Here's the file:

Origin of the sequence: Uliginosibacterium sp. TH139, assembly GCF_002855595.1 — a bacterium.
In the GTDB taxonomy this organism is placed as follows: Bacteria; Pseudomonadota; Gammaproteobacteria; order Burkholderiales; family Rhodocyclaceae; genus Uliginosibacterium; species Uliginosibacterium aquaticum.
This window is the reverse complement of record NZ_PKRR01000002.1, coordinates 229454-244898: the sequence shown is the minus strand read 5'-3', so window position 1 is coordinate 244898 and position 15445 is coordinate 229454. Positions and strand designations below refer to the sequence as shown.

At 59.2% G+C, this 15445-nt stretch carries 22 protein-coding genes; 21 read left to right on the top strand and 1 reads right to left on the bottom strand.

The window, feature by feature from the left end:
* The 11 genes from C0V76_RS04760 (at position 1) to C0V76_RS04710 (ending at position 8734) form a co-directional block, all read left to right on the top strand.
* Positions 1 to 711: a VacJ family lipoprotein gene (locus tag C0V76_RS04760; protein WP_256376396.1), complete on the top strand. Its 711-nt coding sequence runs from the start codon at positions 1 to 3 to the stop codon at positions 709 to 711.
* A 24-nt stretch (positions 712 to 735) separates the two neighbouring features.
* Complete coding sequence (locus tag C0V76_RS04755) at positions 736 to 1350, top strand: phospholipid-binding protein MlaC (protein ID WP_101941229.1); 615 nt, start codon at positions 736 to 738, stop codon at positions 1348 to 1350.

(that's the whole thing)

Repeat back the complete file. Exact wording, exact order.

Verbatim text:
Origin of the sequence: Uliginosibacterium sp. TH139, assembly GCF_002855595.1 — a bacterium.
In the GTDB taxonomy this organism is placed as follows: Bacteria; Pseudomonadota; Gammaproteobacteria; order Burkholderiales; family Rhodocyclaceae; genus Uliginosibacterium; species Uliginosibacterium aquaticum.
This window is the reverse complement of record NZ_PKRR01000002.1, coordinates 229454-244898: the sequence shown is the minus strand read 5'-3', so window position 1 is coordinate 244898 and position 15445 is coordinate 229454. Positions and strand designations below refer to the sequence as shown.

At 59.2% G+C, this 15445-nt stretch carries 22 protein-coding genes; 21 read left to right on the top strand and 1 reads right to left on the bottom strand.

The window, feature by feature from the left end:
* The 11 genes from C0V76_RS04760 (at position 1) to C0V76_RS04710 (ending at position 8734) form a co-directional block, all read left to right on the top strand.
* Positions 1 to 711: a VacJ family lipoprotein gene (locus tag C0V76_RS04760; protein WP_256376396.1), complete on the top strand. Its 711-nt coding sequence runs from the start codon at positions 1 to 3 to the stop codon at positions 709 to 711.
* A 24-nt stretch (positions 712 to 735) separates the two neighbouring features.
* Complete coding sequence (locus tag C0V76_RS04755) at positions 736 to 1350, top strand: phospholipid-binding protein MlaC (protein ID WP_101941229.1); 615 nt, start codon at positions 736 to 738, stop codon at positions 1348 to 1350.